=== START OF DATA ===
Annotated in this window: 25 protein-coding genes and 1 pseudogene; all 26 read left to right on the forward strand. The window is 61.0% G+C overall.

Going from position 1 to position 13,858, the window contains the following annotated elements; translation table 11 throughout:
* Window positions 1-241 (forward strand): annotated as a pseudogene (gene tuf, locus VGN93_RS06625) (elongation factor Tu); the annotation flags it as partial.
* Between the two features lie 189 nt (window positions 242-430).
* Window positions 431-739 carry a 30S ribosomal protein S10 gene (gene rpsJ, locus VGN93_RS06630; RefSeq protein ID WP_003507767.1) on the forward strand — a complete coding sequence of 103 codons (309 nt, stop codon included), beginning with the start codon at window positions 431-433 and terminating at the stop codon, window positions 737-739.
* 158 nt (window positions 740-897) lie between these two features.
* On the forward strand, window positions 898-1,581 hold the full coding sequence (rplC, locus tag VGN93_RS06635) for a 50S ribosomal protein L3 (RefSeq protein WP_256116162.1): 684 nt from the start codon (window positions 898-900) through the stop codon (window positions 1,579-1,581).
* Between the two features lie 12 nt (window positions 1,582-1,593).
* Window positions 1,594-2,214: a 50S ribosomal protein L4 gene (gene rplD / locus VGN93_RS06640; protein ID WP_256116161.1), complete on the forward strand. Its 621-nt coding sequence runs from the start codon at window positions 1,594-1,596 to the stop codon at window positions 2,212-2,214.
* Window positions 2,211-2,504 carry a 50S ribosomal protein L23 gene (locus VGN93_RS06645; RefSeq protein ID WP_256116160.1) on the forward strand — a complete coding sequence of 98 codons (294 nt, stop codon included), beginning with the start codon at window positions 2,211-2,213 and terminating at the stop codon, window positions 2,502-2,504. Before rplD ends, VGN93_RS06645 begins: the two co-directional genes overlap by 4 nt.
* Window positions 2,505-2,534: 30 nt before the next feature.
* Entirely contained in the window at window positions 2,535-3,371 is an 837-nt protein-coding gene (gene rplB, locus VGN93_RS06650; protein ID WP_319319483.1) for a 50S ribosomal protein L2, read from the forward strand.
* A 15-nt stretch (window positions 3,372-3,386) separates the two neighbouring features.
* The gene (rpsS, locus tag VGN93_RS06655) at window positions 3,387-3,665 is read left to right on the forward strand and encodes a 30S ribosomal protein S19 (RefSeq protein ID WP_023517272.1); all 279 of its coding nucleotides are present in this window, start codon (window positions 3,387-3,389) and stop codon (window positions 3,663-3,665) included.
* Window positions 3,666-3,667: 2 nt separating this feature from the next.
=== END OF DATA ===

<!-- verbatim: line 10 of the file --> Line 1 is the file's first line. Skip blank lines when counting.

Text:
* Window positions 2,211-2,504 carry a 50S ribosomal protein L23 gene (locus VGN93_RS06645; RefSeq protein ID WP_256116160.1) on the forward strand — a complete coding sequence of 98 codons (294 nt, stop codon included), beginning with the start codon at window positions 2,211-2,213 and terminating at the stop codon, window positions 2,502-2,504. Before rplD ends, VGN93_RS06645 begins: the two co-directional genes overlap by 4 nt.